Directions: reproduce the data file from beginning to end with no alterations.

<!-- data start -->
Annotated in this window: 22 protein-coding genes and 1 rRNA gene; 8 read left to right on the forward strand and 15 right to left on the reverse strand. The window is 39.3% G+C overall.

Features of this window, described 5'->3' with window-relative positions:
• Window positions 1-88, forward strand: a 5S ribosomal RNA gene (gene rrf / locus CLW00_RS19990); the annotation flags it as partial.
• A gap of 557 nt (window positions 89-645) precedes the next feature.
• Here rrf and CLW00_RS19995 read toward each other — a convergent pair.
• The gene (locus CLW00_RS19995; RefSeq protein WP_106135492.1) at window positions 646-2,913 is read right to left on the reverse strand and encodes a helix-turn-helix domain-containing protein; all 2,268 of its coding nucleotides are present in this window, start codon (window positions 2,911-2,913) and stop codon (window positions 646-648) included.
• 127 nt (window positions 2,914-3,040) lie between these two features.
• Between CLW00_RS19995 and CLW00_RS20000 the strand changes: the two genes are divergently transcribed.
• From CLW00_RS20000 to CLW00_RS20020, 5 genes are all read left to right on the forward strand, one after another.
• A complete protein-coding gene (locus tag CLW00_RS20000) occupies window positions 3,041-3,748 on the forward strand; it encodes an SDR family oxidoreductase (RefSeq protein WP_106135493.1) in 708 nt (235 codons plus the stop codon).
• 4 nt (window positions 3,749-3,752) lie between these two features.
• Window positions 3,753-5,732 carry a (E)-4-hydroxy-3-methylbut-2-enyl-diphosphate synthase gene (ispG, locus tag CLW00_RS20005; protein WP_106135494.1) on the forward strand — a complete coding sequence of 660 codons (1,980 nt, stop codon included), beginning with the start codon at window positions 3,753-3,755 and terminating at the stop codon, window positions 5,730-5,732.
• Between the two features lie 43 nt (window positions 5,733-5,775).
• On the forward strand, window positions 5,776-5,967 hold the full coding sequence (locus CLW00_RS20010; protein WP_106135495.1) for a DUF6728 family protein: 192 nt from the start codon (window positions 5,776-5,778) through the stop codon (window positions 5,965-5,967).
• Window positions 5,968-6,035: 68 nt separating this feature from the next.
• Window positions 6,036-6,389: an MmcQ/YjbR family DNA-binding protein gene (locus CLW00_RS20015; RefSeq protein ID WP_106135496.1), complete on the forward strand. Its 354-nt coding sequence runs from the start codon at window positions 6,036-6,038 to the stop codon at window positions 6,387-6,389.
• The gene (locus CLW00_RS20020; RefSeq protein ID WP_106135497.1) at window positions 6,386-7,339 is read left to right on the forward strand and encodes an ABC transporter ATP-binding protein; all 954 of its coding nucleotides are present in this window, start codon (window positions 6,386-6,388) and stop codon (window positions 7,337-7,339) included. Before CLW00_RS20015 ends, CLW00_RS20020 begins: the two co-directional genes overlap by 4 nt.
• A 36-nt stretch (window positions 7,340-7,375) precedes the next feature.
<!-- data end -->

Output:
Annotated in this window: 22 protein-coding genes and 1 rRNA gene; 8 read left to right on the forward strand and 15 right to left on the reverse strand. The window is 39.3% G+C overall.

Features of this window, described 5'->3' with window-relative positions:
• Window positions 1-88, forward strand: a 5S ribosomal RNA gene (gene rrf / locus CLW00_RS19990); the annotation flags it as partial.
• A gap of 557 nt (window positions 89-645) precedes the next feature.
• Here rrf and CLW00_RS19995 read toward each other — a convergent pair.
• The gene (locus CLW00_RS19995; RefSeq protein WP_106135492.1) at window positions 646-2,913 is read right to left on the reverse strand and encodes a helix-turn-helix domain-containing protein; all 2,268 of its coding nucleotides are present in this window, start codon (window positions 2,911-2,913) and stop codon (window positions 646-648) included.
• 127 nt (window positions 2,914-3,040) lie between these two features.
• Between CLW00_RS19995 and CLW00_RS20000 the strand changes: the two genes are divergently transcribed.
• From CLW00_RS20000 to CLW00_RS20020, 5 genes are all read left to right on the forward strand, one after another.
• A complete protein-coding gene (locus tag CLW00_RS20000) occupies window positions 3,041-3,748 on the forward strand; it encodes an SDR family oxidoreductase (RefSeq protein WP_106135493.1) in 708 nt (235 codons plus the stop codon).
• 4 nt (window positions 3,749-3,752) lie between these two features.
• Window positions 3,753-5,732 carry a (E)-4-hydroxy-3-methylbut-2-enyl-diphosphate synthase gene (ispG, locus tag CLW00_RS20005; protein WP_106135494.1) on the forward strand — a complete coding sequence of 660 codons (1,980 nt, stop codon included), beginning with the start codon at window positions 3,753-3,755 and terminating at the stop codon, window positions 5,730-5,732.
• Between the two features lie 43 nt (window positions 5,733-5,775).
• On the forward strand, window positions 5,776-5,967 hold the full coding sequence (locus CLW00_RS20010; protein WP_106135495.1) for a DUF6728 family protein: 192 nt from the start codon (window positions 5,776-5,778) through the stop codon (window positions 5,965-5,967).
• Window positions 5,968-6,035: 68 nt separating this feature from the next.
• Window positions 6,036-6,389: an MmcQ/YjbR family DNA-binding protein gene (locus CLW00_RS20015; RefSeq protein ID WP_106135496.1), complete on the forward strand. Its 354-nt coding sequence runs from the start codon at window positions 6,036-6,038 to the stop codon at window positions 6,387-6,389.
• The gene (locus CLW00_RS20020; RefSeq protein ID WP_106135497.1) at window positions 6,386-7,339 is read left to right on the forward strand and encodes an ABC transporter ATP-binding protein; all 954 of its coding nucleotides are present in this window, start codon (window positions 6,386-6,388) and stop codon (window positions 7,337-7,339) included. Before CLW00_RS20015 ends, CLW00_RS20020 begins: the two co-directional genes overlap by 4 nt.
• A 36-nt stretch (window positions 7,340-7,375) precedes the next feature.